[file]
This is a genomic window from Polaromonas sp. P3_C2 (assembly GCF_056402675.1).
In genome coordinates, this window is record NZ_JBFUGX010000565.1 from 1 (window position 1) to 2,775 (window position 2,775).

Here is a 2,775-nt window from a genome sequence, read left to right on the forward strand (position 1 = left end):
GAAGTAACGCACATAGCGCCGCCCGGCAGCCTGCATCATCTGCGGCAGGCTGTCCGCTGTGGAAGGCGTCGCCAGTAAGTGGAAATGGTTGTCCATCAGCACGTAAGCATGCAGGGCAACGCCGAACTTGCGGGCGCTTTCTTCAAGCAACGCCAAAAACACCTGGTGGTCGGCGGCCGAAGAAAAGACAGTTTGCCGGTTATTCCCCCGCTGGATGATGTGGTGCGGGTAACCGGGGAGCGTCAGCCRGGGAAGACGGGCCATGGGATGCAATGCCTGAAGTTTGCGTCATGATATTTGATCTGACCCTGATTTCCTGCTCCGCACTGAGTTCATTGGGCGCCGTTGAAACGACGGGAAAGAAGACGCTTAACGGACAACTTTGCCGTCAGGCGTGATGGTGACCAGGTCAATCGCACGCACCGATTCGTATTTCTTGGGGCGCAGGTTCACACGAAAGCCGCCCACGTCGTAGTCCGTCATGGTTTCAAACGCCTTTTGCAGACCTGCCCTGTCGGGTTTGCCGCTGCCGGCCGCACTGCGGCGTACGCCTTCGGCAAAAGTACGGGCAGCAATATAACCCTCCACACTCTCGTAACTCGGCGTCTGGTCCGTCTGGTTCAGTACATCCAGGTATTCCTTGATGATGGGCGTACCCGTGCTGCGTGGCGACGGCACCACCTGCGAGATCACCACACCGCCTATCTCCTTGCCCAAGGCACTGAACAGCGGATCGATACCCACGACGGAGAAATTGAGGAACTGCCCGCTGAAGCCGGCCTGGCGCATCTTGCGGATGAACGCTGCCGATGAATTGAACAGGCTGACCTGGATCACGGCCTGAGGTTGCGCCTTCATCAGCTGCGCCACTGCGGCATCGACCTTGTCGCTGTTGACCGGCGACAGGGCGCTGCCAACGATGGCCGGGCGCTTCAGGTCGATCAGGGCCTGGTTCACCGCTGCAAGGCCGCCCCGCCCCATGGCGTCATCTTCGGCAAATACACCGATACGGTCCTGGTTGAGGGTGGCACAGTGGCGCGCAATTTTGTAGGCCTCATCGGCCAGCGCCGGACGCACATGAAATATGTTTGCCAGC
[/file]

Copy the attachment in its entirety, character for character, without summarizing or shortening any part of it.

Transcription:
This is a genomic window from Polaromonas sp. P3_C2 (assembly GCF_056402675.1).
In genome coordinates, this window is record NZ_JBFUGX010000565.1 from 1 (window position 1) to 2,775 (window position 2,775).

Here is a 2,775-nt window from a genome sequence, read left to right on the forward strand (position 1 = left end):
GAAGTAACGCACATAGCGCCGCCCGGCAGCCTGCATCATCTGCGGCAGGCTGTCCGCTGTGGAAGGCGTCGCCAGTAAGTGGAAATGGTTGTCCATCAGCACGTAAGCATGCAGGGCAACGCCGAACTTGCGGGCGCTTTCTTCAAGCAACGCCAAAAACACCTGGTGGTCGGCGGCCGAAGAAAAGACAGTTTGCCGGTTATTCCCCCGCTGGATGATGTGGTGCGGGTAACCGGGGAGCGTCAGCCRGGGAAGACGGGCCATGGGATGCAATGCCTGAAGTTTGCGTCATGATATTTGATCTGACCCTGATTTCCTGCTCCGCACTGAGTTCATTGGGCGCCGTTGAAACGACGGGAAAGAAGACGCTTAACGGACAACTTTGCCGTCAGGCGTGATGGTGACCAGGTCAATCGCACGCACCGATTCGTATTTCTTGGGGCGCAGGTTCACACGAAAGCCGCCCACGTCGTAGTCCGTCATGGTTTCAAACGCCTTTTGCAGACCTGCCCTGTCGGGTTTGCCGCTGCCGGCCGCACTGCGGCGTACGCCTTCGGCAAAAGTACGGGCAGCAATATAACCCTCCACACTCTCGTAACTCGGCGTCTGGTCCGTCTGGTTCAGTACATCCAGGTATTCCTTGATGATGGGCGTACCCGTGCTGCGTGGCGACGGCACCACCTGCGAGATCACCACACCGCCTATCTCCTTGCCCAAGGCACTGAACAGCGGATCGATACCCACGACGGAGAAATTGAGGAACTGCCCGCTGAAGCCGGCCTGGCGCATCTTGCGGATGAACGCTGCCGATGAATTGAACAGGCTGACCTGGATCACGGCCTGAGGTTGCGCCTTCATCAGCTGCGCCACTGCGGCATCGACCTTGTCGCTGTTGACCGGCGACAGGGCGCTGCCAACGATGGCCGGGCGCTTCAGGTCGATCAGGGCCTGGTTCACCGCTGCAAGGCCGCCCCGCCCCATGGCGTCATCTTCGGCAAATACACCGATACGGTCCTGGTTGAGGGTGGCACAGTGGCGCGCAATTTTGTAGGCCTCATCGGCCAGCGCCGGACGCACATGAAATATGTTTGCCAGC